Friday, June 8, 2012

Tanagers, Cowbirds and Questionmark Butterflies

The Male Scarlet Tanager
Last week, I observed 2 of our Male Scarlet Tanagers dueling over territory. Decidedly, it was a low intensity conflict; they were essentially waging battle with their songs. One bird would issue its song on top of a tall Hemlock tree and the other would immediately respond with a nearly identical song from a neighboring Beech Tree. After every 5th (or so) round of songs, one tanager would invade the other’s tree and a low speed pursuit would begin. However, nothing would come of it and both males would then return to their prospective posts with all feathers intact. 
The male oversees his territory

It’s likely that one if not both of these males is already breeding. Back in mid-May, in this same section of the woods, I watched a courtship ritual taking place between a male and female tanager. This consisted of the male arching his back and drooping his wings while the female, in a gesture that mimics a begging fledgling, bowed her head and quivered her wings. Luckily for me, this behavior took place only about 10 feet off the ground, so it was very visible.

The female tanager with a beak-full of food for its young

Last year 2 Pairs of Scarlet Tanagers nested in approximately this same area, though I never did locate the actual nests. The species tends to place its nest fairly high in the forest canopy, where their domestic activities are well shrouded by foliage. Last year, one of the female tanagers was seen feeding a recently fledged cowbird chick. We can assume that the tanager’s own eggs or nestlings were destroyed by the female cowbird before she laid her egg(s) into the “foster” family’s nest. The tanagers, like scores of other songbirds, are very susceptible to brood parasitism as practiced by the Brown-headed Cowbird.
A newly fledged cowbird waits to be fed by its tanager foster mother

Some of the forest that the tanagers nest in is part of a recent acquisition of our nature preserve. Before it was ours the property had been selectively logged twice in the past 12 years. The forest gaps created by the loss of large trees have helped to facilitate the cowbird’s penetration deeper into the forest; the result of this is that fewer woodland songbirds successfully raise their own young. Now that we control more of the forest, we can expect that over time, the forest gaps will fill in, mature forest will recover and less brood parasitism should take place.

No, he's not tearing out his own red feathers, that's a berry in his bill!
Last year, while one of tanager pairs was diligently raising a cowbird, another nearby pair was actually raising their own fledgling. An immature tanager looks much like the adult female, with yellow body plumage and with black wings and tail feathers. The youngster called to its parents with a weak whistled call, very different from the male tanager’s song or its “chip-bur” alarm calls. When the fledgling begs, it quivers its wings and opens its beak –doing its best to encourage its parent to put something tasty into it.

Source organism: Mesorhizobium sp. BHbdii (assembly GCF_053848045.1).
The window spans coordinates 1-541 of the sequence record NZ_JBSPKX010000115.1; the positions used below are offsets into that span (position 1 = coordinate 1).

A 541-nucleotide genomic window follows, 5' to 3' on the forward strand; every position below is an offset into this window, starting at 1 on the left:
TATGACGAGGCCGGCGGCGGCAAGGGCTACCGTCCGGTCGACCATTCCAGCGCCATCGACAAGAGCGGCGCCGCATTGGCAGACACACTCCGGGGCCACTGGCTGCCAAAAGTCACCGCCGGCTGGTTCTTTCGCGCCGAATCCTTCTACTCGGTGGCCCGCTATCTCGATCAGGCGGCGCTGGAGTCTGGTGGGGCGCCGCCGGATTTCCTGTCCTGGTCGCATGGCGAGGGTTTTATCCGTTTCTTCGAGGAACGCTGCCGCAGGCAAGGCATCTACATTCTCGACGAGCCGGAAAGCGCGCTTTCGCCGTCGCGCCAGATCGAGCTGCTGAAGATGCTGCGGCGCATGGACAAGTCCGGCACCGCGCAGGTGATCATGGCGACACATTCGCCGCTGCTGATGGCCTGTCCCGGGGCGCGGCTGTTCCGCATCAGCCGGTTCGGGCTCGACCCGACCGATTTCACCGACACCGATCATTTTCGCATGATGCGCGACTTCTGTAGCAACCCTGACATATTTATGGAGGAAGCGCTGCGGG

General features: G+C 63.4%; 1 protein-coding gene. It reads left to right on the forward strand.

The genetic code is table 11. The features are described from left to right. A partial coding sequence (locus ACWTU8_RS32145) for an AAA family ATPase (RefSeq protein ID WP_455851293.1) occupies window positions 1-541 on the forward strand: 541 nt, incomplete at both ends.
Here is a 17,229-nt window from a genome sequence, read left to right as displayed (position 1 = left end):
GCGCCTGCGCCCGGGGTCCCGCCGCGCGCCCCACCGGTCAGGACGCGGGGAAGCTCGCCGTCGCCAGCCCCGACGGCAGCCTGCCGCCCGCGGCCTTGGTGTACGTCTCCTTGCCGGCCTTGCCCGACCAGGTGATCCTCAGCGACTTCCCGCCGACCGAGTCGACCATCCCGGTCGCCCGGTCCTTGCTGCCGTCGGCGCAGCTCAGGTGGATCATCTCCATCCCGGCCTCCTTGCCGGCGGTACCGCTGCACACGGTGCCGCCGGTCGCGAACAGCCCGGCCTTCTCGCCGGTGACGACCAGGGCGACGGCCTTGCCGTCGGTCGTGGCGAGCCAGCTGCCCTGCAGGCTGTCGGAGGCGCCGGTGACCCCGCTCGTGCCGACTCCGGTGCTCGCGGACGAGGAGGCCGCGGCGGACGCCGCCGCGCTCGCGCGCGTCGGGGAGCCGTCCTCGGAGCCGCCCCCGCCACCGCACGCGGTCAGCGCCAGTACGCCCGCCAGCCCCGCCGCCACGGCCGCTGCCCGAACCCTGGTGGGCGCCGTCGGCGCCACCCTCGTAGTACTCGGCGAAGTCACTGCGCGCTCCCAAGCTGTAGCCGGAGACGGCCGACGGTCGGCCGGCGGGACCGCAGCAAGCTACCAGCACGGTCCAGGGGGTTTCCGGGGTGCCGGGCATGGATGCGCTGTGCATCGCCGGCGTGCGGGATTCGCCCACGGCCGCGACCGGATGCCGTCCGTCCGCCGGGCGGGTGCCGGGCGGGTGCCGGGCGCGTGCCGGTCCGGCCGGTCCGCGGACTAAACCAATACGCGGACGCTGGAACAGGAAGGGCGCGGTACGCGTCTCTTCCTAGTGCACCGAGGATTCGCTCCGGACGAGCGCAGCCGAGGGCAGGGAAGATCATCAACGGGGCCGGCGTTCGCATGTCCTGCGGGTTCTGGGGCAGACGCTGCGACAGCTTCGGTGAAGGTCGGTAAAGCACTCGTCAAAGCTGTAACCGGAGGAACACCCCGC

Later in the summer, before the tanagers begin their journey to Central America for the winter, the male will start to molt out of his scarlet breeding plumage. For a while his feathers will look very blotchy, with lingering patches of scarlet on top of irrupting yellow contour feathers.
The Questionmark Butterfly
The Questionmark Butterfly has become exceptionally common in recent weeks. Not as ubiquitous as the Red Admiral became earlier this spring, but still impressively common. Always one of my favorite butterflies, these medium sized orange, black, and brown butterflies often allow a close approach, so one can really get a good look at its detail. The Questionmark is an anglewing butterfly and a pretty decent dead leaf mimic, so when their wings are closed, depending on the background, you might not notice one so easily. On the underside of their wing, there is a small silvered mark in the shape of a question mark; this is how the species earned their common name.
Note the small silver questionmark on the wing

This time of year, I enjoy watching female butterflies lay their eggs and I’m particularly curious about what species of plant they will select to lay their eggs on. The other day I saw a Questionmark lay a single egg on Narrow Vetch. Interestingly, this is not one of the acknowledged food plants for the Questionmark’s caterpillars.
The egg of the Questionmark Butterfly on Narrow Vetch

A few days later, I checked on the tiny egg and to my surprise I found that 2 more Questionmark eggs had been laid on the same vetch plant. About a foot away from the vetch is a small American Elm seedling; the elm is a known foodplant for the questionmark, so it’s possible that the elm was the targeted food all along. Hopefully, we’ll find out what happens when the butterfly’s eggs hatch.

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